Skip Navigation LinksHome > September/October 2012 - Volume 18 - Issue 5 > Characterizing the Phenotype of Advanced Pelvic Organ Prolap...
Female Pelvic Medicine & Reconstructive Surgery:
doi: 10.1097/SPV.0b013e31826a53de
Original Articles

Characterizing the Phenotype of Advanced Pelvic Organ Prolapse

Levin, Pamela J. MD*; Visco, Anthony G. MD*; Shah, Svati H. MD, MHS†‡; Fulton, Rebekah G. BS*; Wu, Jennifer M. MD, MPH*

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Abstract

Objective: Genetic studies require a clearly defined phenotype to reach valid conclusions. Our aim was to characterize the phenotype of advanced prolapse by comparing women with stage III to IV prolapse with controls without prolapse.

Methods: Based on the pelvic organ prolapse quantification examination, women with stage 0 to stage I prolapse (controls) and those with stage III to stage IV prolapse (cases) were prospectively recruited as part of a genetic epidemiologic study. Data regarding sociodemographics; medical, obstetric, and surgical history; family history; and body mass index were obtained by a questionnaire administered by a trained coordinator and abstracted from electronic medical records.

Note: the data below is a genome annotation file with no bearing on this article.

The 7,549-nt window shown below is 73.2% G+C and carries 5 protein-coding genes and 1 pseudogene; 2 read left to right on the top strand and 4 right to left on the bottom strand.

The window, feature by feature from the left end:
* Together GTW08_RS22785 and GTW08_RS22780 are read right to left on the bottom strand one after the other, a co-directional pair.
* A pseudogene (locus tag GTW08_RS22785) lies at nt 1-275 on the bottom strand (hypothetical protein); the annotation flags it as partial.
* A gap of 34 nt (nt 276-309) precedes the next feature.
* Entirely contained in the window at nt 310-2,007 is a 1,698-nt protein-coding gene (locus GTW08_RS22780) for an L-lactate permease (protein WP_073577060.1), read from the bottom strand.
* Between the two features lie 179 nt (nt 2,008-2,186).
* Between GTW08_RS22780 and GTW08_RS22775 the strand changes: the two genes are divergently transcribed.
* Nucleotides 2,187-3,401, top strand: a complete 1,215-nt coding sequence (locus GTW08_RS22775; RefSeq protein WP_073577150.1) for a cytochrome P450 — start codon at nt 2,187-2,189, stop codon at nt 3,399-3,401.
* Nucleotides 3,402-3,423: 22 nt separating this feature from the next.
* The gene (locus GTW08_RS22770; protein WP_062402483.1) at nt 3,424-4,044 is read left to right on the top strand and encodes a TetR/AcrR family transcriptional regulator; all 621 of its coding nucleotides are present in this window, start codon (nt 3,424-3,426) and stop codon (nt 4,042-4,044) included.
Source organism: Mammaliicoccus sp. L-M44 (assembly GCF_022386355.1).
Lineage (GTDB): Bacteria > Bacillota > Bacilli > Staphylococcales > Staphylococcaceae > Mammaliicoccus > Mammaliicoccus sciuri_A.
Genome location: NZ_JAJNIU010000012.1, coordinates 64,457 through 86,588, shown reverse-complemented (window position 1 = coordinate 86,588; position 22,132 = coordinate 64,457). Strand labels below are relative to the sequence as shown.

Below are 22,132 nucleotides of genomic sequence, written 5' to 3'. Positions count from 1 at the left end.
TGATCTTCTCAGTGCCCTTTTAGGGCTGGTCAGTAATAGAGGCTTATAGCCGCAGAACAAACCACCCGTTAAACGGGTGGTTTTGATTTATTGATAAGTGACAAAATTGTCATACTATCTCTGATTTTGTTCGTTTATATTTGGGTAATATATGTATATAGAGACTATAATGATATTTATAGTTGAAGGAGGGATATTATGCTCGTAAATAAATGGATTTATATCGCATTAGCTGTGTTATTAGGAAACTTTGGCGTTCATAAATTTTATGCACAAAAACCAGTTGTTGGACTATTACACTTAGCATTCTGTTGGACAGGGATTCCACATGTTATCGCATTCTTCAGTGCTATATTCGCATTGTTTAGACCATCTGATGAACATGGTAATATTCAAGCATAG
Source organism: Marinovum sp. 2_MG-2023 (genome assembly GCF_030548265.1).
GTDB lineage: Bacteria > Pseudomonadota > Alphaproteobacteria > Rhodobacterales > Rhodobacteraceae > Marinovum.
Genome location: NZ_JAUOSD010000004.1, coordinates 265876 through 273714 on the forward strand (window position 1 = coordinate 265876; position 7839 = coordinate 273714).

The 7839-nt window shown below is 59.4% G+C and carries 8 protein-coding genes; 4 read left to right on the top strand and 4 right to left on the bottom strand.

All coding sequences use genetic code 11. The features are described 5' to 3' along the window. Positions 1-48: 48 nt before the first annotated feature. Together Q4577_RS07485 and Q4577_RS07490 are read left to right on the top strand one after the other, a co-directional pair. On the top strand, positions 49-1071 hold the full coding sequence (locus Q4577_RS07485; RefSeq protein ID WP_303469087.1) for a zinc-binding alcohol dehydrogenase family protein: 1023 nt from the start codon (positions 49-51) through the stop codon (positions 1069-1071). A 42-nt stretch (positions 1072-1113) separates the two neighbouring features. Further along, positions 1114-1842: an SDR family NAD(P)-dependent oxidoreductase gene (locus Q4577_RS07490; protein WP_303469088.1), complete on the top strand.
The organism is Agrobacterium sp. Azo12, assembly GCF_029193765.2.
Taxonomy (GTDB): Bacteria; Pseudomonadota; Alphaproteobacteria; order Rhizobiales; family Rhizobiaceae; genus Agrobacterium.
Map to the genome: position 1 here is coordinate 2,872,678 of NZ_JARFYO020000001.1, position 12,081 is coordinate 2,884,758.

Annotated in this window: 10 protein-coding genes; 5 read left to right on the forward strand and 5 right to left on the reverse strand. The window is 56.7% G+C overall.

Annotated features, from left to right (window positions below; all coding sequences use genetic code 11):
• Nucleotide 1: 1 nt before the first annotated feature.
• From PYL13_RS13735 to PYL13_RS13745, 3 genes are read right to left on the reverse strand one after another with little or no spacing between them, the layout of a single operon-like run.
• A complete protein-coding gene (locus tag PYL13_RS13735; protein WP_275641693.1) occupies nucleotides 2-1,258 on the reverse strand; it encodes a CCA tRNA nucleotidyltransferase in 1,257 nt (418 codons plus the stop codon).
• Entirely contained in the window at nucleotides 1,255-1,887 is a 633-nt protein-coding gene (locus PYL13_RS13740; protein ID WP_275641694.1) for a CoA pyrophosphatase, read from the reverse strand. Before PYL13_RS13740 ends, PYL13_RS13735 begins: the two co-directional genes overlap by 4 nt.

Results: There were 275 case patients with advanced prolapse and 206 controls with stage 0 to stage I prolapse. Based on our recruitment strategy, the women were younger than the controls (64.7±10.1 vs 68.6±10.4 years; P<0.001); cases were also more likely to have had one or more vaginal deliveries (96.0% vs 82.0%; P<0.001). There were no differences in race, body mass index, and constipation. Regarding family history, cases were more likely to report that either their mother and/or sister(s) had prolapse (44.8% vs 16.9%, P<0.001). In a logistic regression model, vaginal parity (odds ratio, 4.05; 95% confidence interval, 1.67–9.85) and family history of prolapse (odds ratio, 3.74; 95% confidence interval, 2.16–6.46) remained significantly associated with advanced prolapse.

Conclusions: Vaginal parity and a family history of prolapse are more common in women with advanced prolapse compared to those without prolapse. These characteristics are important in phenotyping advanced prolapse, suggesting that these data should be collected in future genetic epidemiologic studies.

© 2012 by Wolters Kluwer Health | Lippincott Williams & Wilkins

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